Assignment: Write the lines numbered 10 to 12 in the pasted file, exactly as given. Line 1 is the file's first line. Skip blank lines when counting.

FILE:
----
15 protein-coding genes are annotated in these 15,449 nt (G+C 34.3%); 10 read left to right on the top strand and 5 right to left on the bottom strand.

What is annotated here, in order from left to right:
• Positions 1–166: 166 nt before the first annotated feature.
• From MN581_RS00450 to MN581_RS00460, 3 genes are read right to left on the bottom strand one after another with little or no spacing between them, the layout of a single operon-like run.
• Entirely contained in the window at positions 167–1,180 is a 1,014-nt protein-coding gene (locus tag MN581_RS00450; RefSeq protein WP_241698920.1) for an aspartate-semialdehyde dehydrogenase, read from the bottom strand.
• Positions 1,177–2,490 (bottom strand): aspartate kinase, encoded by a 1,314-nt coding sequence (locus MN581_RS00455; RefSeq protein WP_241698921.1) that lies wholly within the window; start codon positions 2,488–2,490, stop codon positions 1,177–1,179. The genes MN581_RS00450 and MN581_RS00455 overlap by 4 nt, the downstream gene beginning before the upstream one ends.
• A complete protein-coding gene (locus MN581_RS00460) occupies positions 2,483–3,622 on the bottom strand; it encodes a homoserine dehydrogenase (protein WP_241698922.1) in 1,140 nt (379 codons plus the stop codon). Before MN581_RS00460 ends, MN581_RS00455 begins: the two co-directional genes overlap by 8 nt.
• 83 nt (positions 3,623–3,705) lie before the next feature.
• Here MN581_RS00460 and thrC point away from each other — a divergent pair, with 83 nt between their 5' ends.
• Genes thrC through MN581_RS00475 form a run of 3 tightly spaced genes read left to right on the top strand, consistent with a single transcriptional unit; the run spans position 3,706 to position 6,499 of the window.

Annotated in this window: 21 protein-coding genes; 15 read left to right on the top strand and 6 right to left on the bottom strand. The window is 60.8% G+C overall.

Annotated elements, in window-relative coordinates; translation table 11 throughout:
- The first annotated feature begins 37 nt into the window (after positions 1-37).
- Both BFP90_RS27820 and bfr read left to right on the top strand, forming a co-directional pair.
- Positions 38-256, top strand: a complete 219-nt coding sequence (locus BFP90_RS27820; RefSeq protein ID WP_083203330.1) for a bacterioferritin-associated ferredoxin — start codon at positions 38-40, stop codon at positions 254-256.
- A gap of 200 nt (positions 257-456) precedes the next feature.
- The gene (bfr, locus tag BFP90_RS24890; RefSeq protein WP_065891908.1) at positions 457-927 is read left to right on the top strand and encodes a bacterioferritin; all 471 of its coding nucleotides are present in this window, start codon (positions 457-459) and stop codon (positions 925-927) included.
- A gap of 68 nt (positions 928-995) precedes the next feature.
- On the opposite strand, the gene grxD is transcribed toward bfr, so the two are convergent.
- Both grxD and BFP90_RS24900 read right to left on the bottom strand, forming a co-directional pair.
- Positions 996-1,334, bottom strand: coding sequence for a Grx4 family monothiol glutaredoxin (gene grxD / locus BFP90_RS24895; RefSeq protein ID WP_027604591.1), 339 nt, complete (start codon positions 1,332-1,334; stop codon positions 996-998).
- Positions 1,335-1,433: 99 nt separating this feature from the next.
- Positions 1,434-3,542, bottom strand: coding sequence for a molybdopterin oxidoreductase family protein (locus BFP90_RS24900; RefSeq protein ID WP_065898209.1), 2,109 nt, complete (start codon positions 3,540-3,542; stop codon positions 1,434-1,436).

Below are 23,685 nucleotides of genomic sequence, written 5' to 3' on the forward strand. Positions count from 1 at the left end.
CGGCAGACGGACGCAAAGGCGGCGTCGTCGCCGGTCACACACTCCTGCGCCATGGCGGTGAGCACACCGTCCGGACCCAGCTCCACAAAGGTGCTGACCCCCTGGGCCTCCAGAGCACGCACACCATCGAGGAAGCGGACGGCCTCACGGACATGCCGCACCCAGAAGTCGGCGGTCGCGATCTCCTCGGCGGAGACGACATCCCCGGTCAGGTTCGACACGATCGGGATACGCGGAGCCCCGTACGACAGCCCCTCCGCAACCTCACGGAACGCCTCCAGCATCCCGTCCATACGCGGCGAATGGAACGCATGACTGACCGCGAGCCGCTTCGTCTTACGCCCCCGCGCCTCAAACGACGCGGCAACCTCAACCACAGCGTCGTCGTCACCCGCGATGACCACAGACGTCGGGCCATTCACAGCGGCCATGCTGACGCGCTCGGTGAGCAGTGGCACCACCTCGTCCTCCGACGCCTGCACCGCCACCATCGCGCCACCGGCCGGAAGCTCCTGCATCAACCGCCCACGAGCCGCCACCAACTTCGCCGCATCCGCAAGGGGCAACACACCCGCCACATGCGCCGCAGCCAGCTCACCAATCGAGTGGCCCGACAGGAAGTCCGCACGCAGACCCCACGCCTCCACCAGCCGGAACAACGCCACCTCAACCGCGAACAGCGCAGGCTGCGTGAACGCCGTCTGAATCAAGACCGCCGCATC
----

• Genes thrC through MN581_RS00475 form a run of 3 tightly spaced genes read left to right on the top strand, consistent with a single transcriptional unit; the run spans position 3,706 to position 6,499 of the window.

Annotated in this window: 21 protein-coding genes; 15 read left to right on the top strand and 6 right to left on the bottom strand. The window is 60.8% G+C overall.

Annotated elements, in window-relative coordinates; translation table 11 throughout: